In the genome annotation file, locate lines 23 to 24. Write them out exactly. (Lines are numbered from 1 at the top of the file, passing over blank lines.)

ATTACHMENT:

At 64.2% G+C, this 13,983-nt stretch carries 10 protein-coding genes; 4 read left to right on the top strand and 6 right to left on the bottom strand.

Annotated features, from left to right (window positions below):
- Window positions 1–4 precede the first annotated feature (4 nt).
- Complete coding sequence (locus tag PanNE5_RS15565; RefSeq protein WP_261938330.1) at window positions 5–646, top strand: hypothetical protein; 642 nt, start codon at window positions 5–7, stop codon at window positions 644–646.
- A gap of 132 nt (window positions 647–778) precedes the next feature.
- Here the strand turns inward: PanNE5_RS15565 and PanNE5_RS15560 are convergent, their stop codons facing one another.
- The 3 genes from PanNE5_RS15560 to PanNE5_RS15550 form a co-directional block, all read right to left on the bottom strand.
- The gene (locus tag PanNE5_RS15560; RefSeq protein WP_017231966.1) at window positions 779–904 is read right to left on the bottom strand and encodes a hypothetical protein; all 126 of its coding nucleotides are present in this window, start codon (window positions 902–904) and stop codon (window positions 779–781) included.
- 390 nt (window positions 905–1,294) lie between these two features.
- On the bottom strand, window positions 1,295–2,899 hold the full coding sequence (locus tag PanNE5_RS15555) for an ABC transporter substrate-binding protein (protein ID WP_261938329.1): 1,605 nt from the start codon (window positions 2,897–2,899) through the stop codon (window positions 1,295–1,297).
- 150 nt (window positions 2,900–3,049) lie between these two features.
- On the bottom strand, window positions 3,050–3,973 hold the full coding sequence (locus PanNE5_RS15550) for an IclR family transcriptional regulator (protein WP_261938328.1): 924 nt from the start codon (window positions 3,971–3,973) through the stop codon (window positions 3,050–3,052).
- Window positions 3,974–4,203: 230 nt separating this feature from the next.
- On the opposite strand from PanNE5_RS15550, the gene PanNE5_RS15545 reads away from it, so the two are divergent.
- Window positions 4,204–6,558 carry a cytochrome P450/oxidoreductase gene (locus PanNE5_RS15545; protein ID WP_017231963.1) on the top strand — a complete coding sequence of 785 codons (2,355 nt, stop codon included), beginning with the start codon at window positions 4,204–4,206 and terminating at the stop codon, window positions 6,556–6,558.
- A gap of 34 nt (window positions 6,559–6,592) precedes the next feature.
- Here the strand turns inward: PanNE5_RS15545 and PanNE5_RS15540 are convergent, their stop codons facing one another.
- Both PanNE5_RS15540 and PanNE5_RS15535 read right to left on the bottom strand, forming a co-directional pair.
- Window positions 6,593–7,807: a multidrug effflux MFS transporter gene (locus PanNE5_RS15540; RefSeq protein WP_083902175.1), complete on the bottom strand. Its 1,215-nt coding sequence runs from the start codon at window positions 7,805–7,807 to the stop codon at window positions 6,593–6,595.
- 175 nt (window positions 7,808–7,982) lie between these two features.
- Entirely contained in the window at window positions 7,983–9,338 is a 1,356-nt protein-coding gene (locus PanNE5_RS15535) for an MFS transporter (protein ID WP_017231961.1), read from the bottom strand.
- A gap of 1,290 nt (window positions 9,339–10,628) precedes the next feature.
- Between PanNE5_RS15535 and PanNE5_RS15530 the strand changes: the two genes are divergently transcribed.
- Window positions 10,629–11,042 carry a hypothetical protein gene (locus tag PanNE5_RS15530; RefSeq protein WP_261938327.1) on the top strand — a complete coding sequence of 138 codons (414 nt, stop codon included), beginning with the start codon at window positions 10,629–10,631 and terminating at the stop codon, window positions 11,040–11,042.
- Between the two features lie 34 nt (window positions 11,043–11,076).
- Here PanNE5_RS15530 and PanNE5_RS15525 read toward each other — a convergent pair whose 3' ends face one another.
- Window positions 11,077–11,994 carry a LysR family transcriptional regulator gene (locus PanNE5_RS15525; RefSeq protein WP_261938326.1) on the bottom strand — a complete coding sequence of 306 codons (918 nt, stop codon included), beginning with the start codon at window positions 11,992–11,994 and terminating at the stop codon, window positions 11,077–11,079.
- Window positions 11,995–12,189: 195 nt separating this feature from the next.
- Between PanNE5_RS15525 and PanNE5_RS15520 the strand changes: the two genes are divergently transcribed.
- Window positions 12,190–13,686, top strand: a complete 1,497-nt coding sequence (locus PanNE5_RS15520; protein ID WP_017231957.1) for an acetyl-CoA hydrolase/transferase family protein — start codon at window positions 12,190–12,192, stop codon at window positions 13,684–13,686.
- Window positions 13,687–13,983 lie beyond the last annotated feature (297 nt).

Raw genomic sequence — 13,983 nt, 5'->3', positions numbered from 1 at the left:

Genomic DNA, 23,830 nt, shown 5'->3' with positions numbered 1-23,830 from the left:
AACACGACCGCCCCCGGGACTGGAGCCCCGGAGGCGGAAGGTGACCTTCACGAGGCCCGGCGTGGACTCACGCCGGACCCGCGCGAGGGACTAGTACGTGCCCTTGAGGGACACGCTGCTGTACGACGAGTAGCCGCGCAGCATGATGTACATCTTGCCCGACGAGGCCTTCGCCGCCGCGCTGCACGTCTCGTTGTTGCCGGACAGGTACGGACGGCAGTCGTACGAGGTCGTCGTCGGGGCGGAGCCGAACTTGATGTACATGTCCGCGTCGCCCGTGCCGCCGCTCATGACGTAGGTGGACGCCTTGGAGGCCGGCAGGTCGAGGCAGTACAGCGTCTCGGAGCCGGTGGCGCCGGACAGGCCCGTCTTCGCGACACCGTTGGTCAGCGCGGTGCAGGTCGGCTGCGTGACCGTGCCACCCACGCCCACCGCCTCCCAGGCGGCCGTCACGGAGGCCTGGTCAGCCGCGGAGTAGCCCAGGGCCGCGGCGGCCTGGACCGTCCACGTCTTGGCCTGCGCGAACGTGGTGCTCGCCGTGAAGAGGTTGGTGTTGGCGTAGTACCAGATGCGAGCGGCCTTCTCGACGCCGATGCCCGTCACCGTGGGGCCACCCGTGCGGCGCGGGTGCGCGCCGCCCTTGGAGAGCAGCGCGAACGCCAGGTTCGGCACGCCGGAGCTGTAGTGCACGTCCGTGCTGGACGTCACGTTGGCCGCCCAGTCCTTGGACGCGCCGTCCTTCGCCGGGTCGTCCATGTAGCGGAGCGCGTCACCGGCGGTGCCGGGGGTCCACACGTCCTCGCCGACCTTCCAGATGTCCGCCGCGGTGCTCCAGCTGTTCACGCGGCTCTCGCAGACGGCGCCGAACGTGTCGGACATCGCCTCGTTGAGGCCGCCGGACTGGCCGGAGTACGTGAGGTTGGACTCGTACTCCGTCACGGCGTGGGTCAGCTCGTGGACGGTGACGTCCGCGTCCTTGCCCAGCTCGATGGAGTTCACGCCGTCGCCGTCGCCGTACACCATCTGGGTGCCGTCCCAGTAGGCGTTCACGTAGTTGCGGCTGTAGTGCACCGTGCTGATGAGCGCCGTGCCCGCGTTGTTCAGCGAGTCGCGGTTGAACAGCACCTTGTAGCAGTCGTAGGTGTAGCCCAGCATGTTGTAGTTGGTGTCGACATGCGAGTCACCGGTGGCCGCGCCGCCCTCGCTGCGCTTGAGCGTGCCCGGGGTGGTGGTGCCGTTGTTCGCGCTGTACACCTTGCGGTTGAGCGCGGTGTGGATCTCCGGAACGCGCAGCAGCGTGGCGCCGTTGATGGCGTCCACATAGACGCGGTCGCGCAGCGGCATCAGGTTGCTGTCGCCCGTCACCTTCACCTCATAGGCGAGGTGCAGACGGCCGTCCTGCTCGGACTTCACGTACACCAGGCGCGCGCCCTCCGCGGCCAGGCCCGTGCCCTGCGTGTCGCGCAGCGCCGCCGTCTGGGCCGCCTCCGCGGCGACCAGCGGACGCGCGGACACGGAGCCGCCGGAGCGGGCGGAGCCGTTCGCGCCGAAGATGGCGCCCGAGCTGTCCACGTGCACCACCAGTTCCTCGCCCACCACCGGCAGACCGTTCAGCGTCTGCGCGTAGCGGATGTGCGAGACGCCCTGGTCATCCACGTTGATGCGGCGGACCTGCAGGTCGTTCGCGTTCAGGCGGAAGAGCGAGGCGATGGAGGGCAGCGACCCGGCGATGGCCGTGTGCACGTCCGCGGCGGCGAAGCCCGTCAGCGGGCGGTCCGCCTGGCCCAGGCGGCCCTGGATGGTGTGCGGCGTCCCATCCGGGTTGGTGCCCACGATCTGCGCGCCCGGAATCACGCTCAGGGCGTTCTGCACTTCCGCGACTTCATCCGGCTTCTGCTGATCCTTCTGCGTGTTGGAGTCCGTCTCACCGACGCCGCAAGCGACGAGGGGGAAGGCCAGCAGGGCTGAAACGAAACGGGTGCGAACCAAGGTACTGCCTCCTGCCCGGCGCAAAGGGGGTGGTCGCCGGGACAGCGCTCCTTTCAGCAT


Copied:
- Between PanNE5_RS15535 and PanNE5_RS15530 the strand changes: the two genes are divergently transcribed.
- Window positions 10,629–11,042 carry a hypothetical protein gene (locus tag PanNE5_RS15530; RefSeq protein WP_261938327.1) on the top strand — a complete coding sequence of 138 codons (414 nt, stop codon included), beginning with the start codon at window positions 10,629–10,631 and terminating at the stop codon, window positions 11,040–11,042.